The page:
To get promoted to the level of associate professor, Wageningen natural scientists have to accrue an average of 20 publication points per year. You get six points for a publication in a Q1 journal – one of a group of journals that are among the best 25 per cent in their field, based on impact. An article in a Q2 journal – in the second quartile – earns you three points. So an article in Nature gets you 20 points. The further you get on tenure track, the more articles you need to publish in Q1 journals.
The professors are also expected to teach a minimum of 560 hours per year. As supervisors they have to accumulate 24 points, and one way of doing that is to be a PhD student’s co-supervisor for three years (10 points a year). The criteria become more stringent with each rung on the career ladder, and they vary per science group. Academics up for promotion are assessed by the Broad Assessment Committee (BAC), which considers not only at the required credits but also the person’s qualities in the areas of acquisition and collaboration.
The way academics are assessed is too one-sidedly based on research production, with very little attention to any other talents. A new way of evaluating and recognizing achievements has been designed to change that. This is the key objective of ‘Room for everyone’s talent’, a joint policy document from the Dutch Universities Association (VSNU) and the country’s big research funding bodies NWO, KNAW, ZonMW and NFU.
A new instrument will be used to measure scientists’ performance, with a new emphasis on quality rather than quantity. Besides research, quality can be reflected in education, leadership, social impact and – for medical schools – patient care. You can create impact by, say, making research results accessible to society or involving a wider public in science through citizen science. Leadership can be shown in the supervision of students or PhD researchers. Collaboration and the contribution made to the group are central, and not just how the individual functions. Research and education are still important, but you can now score for standing out in other areas too.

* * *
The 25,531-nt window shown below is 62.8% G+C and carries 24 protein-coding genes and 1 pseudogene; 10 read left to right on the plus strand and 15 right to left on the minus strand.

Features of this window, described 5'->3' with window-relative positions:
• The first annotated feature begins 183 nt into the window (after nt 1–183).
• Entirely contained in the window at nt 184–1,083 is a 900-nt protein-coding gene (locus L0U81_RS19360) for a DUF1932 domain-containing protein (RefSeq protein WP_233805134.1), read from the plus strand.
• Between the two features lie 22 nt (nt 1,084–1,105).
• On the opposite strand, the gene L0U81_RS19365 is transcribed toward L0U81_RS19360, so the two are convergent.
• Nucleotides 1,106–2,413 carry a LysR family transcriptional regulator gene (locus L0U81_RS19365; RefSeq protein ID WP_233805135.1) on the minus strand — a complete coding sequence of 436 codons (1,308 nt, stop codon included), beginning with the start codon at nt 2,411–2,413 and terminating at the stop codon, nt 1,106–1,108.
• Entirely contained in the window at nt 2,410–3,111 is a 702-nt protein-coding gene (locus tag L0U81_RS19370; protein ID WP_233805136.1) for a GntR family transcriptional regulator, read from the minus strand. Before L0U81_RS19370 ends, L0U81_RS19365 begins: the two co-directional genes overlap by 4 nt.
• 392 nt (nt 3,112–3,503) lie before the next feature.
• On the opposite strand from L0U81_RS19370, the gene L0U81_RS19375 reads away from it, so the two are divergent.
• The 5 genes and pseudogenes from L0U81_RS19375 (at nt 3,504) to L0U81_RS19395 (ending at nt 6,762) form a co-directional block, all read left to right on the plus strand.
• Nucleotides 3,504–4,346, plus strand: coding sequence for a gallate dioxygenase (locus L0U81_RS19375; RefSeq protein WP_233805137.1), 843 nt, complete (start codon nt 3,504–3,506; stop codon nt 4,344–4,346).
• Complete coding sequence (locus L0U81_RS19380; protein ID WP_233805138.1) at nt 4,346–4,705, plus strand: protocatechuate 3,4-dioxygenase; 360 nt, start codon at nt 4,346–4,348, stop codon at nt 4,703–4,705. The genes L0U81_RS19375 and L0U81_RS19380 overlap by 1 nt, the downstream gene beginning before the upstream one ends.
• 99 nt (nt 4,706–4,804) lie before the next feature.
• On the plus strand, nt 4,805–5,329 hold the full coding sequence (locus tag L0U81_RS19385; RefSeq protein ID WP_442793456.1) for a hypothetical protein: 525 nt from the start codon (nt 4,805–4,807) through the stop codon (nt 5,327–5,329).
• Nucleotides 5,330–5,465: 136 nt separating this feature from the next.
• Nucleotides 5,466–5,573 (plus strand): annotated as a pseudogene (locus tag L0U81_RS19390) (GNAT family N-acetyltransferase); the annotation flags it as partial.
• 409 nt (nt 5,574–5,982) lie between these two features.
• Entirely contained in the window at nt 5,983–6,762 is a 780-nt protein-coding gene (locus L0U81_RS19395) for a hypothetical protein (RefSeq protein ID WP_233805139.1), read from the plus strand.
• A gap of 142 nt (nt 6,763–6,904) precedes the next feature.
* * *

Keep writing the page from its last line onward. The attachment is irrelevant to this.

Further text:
The VSNU is going to develop a new assessment system this year, to come into effect from 2021. Each university will use this to draw up its own assessment criteria. The idea behind this new approach to evaluation is to increase the diversity of the people and the career trajectories in academia, says the VSNU. The shift from quantity to quality should also reduce the work pressure. Today’s world, with its complex social and scientific issues, cries out for multidisciplinary collaboration among scientists with a range of different capacities, says the policy paper.